Cash & Liquidity Management

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Redesigning Pearson's Cash Flow Forecasting Using Artificial Intelligence A variety of organisational factors make cash flow forecasting challenging in any large multinational organisation. Pearson's new artificial intelligence based solution aims to provide a detailed cash flow forecast in a single dashboard.

Redesigning Pearson's Cash Flow Forecasting Using Artificial Intelligence

Redesigning Pearson’s Cash Flow Forecasting Using Artificial Intelligence  

By James Kelly, SVP, Group Treasurer, Pearson plc


To improve Pearson’s cash flow forecasting, the London based learning company is rolling out a new, artificial intelligence based solution. It interfaces with the company’s key finance and ordering systems to provide a detailed cash flow forecast in a single dashboard. Treasury is now leveraging the dashboard as the backbone for its iterative forecasting process, with an eye on constant improvement.

A variety of organisational factors make cash flow forecasting challenging in any large multinational organisation such as Pearson. 

Our process previously involved local teams preparing forecasts to feedback into group treasury on a monthly basis, which they obtained from a variety of sources. The local business partners involved already had a wide variety of other demands on their time and we felt that the process was more time consuming for them than it needed to be.

The implementation of an enterprise-wide ERP system provided a great opportunity to look again at how we could re-imagine the process – simplify and make it more efficient, to allow for more time to be spent on insightful analysis.

Defining the parameters

We began by producing a business case for a change. We set out the business benefit that we hoped to achieve and estimated the time and cost required.  

The starting point was to question the timeframe we should forecast using a bottom-up approach. We decided that a two-month rolling forecast would be sufficient to allow us to make informed decisions about the time periods we could invest cash or would need to borrow for. We aimed for a very high level of accuracy for the first month of the cash flow, since most customers and suppliers have payment terms of 30 days or more, with a little more tolerance for the second month where the underlying sales or purchases may also need to be forecast.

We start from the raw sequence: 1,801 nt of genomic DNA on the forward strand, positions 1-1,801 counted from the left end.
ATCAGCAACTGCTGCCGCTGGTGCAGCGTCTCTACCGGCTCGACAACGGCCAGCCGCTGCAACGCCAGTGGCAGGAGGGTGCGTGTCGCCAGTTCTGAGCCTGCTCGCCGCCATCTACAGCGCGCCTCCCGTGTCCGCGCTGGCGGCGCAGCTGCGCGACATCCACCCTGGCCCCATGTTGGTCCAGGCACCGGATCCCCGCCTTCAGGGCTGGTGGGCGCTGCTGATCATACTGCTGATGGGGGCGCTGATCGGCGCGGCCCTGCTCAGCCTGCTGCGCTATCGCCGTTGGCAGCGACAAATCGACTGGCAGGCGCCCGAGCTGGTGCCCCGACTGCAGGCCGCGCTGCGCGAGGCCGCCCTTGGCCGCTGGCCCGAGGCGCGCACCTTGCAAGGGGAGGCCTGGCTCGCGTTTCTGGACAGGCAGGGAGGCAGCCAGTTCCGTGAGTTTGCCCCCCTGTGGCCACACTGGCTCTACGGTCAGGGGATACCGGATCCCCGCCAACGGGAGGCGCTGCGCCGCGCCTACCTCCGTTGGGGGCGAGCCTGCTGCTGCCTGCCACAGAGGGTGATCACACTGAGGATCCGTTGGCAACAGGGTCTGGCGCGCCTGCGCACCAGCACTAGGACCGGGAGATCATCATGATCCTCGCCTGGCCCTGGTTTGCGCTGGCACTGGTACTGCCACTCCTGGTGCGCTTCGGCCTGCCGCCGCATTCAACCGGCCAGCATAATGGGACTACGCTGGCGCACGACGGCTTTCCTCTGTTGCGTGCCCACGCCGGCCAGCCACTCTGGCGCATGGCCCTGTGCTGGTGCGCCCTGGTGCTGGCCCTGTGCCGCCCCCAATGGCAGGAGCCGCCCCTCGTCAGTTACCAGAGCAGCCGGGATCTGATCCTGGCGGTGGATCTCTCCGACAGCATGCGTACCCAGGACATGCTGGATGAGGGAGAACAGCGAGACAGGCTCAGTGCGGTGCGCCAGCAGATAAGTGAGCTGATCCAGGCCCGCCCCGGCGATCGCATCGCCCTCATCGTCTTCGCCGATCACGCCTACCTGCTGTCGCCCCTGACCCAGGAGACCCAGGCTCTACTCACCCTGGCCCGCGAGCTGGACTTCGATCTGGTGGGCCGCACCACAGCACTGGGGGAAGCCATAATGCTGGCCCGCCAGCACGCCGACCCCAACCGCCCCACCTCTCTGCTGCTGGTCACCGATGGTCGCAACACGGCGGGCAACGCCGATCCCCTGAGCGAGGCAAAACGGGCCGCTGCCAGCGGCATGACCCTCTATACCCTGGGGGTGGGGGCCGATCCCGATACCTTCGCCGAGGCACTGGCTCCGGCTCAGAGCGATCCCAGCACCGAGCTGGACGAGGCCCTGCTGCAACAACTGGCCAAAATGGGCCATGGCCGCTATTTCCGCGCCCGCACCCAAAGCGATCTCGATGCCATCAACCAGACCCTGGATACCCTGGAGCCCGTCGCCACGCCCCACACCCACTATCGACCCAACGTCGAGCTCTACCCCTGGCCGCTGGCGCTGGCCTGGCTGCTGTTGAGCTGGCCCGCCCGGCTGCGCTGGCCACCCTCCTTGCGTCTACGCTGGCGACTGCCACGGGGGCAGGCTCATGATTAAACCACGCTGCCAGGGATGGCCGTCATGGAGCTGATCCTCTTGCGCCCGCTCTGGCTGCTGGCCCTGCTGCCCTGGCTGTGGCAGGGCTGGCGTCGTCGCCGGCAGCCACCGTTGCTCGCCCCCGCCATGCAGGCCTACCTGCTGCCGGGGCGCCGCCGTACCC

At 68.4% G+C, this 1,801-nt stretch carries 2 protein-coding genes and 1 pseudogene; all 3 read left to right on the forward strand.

Once we had determined the forecasting timeframe, we carefully examined the drivers behind redesigning the cash flow forecast, as a way of determining the value it could add to the business.

The key question was how important the project was to our ability to maximise the value of treasury to the organisation. The group has an operating cost saving target of £300m to be achieved between 2017 and the end of 2019 and we were concerned that, although the return we expected to achieve on the project was good in percentage terms, it was too small to make a meaningful contribution to this target and may divert resources from other projects which would make a larger contribution to the target.

We felt there needed to be greater motivation than just the direct financial return for undertaking the project and we concluded that the project would provide a facilitator for almost all of our treasury processes including liquidity, foreign exchange, interest rate and counterparty risk management. 

In order to avoid diverting scarce resource from other projects, we considered whether the process could be reformed by using staff dedicated solely to cash forecasting, but concluded that this would be labour-intensive, time-consuming to scale, and expensive. We therefore started to look for technology solutions using partners that could deliver similar benefits, with minimal upheaval and a relatively light resource requirement. 


Fig. 1 - High Level Overview of Solution

Fig 1  High Level Overview of Solution


Finding the right fit

When evaluating solution providers, we were clear with our expectations. We wanted a solution that would:

  • Interface effortlessly with all of the company’s key systems, extract the required data and use it to forecast.
  • Require little help from the Pearson IT team to implement, since the IT department was busy with customer-facing projects and rolling out a new ERP globally.
  • Drive synergies between the knowledge of Pearson staff and the artificial intelligence (AI) in the tool.
  • Offer the ability to include multiple rules and behaviours to reflect the differing behaviour of different customers and customer groups.
  • Enable treasury to drill down into the forecast by operating company or process to help drive behavioural change.
  • Form part of an iterative process to continuously improve forecasting.

To meet our requirements it was important that the teams understood what we were trying to achieve, why and how. We have worked with leading providers in this space to develop a model that meets our criteria. Our solution provides a dynamic dashboard that brings together all the required information in a single window (see Figure 1) and uses a variety of data cleansing and analysis techniques to try to ensure the accuracy of our forecasts.


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